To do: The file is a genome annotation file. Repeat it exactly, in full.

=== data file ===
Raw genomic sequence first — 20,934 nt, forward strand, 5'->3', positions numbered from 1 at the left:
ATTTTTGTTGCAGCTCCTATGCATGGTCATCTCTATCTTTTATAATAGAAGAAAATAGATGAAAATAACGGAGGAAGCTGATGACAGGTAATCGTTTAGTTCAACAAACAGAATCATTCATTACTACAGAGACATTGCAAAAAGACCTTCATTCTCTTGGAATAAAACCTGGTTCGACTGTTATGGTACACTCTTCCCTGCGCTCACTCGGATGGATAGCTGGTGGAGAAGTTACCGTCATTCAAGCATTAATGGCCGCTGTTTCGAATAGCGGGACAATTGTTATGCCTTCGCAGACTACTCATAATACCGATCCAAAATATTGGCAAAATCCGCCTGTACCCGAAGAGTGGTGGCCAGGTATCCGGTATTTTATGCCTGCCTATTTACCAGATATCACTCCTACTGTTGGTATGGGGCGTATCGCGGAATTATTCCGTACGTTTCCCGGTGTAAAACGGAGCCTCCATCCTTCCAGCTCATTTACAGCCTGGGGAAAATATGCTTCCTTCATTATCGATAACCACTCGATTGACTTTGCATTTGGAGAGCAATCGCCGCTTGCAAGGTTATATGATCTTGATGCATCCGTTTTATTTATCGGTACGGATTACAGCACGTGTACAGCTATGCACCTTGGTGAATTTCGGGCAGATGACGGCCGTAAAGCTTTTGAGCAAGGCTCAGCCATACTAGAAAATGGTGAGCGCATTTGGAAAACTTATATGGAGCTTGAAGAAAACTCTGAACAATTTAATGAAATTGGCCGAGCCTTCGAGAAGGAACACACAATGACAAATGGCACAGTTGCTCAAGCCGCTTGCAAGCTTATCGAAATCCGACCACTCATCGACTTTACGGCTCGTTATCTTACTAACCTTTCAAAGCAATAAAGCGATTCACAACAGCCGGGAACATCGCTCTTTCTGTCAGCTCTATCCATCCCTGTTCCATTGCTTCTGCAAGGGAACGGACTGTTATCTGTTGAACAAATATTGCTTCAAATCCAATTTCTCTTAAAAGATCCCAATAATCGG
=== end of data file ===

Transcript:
Raw genomic sequence first — 20,934 nt, forward strand, 5'->3', positions numbered from 1 at the left:
ATTTTTGTTGCAGCTCCTATGCATGGTCATCTCTATCTTTTATAATAGAAGAAAATAGATGAAAATAACGGAGGAAGCTGATGACAGGTAATCGTTTAGTTCAACAAACAGAATCATTCATTACTACAGAGACATTGCAAAAAGACCTTCATTCTCTTGGAATAAAACCTGGTTCGACTGTTATGGTACACTCTTCCCTGCGCTCACTCGGATGGATAGCTGGTGGAGAAGTTACCGTCATTCAAGCATTAATGGCCGCTGTTTCGAATAGCGGGACAATTGTTATGCCTTCGCAGACTACTCATAATACCGATCCAAAATATTGGCAAAATCCGCCTGTACCCGAAGAGTGGTGGCCAGGTATCCGGTATTTTATGCCTGCCTATTTACCAGATATCACTCCTACTGTTGGTATGGGGCGTATCGCGGAATTATTCCGTACGTTTCCCGGTGTAAAACGGAGCCTCCATCCTTCCAGCTCATTTACAGCCTGGGGAAAATATGCTTCCTTCATTATCGATAACCACTCGATTGACTTTGCATTTGGAGAGCAATCGCCGCTTGCAAGGTTATATGATCTTGATGCATCCGTTTTATTTATCGGTACGGATTACAGCACGTGTACAGCTATGCACCTTGGTGAATTTCGGGCAGATGACGGCCGTAAAGCTTTTGAGCAAGGCTCAGCCATACTAGAAAATGGTGAGCGCATTTGGAAAACTTATATGGAGCTTGAAGAAAACTCTGAACAATTTAATGAAATTGGCCGAGCCTTCGAGAAGGAACACACAATGACAAATGGCACAGTTGCTCAAGCCGCTTGCAAGCTTATCGAAATCCGACCACTCATCGACTTTACGGCTCGTTATCTTACTAACCTTTCAAAGCAATAAAGCGATTCACAACAGCCGGGAACATCGCTCTTTCTGTCAGCTCTATCCATCCCTGTTCCATTGCTTCTGCAAGGGAACGGACTGTTATCTGTTGAACAAATATTGCTTCAAATCCAATTTCTCTTAAAAGATCCCAATAATCGG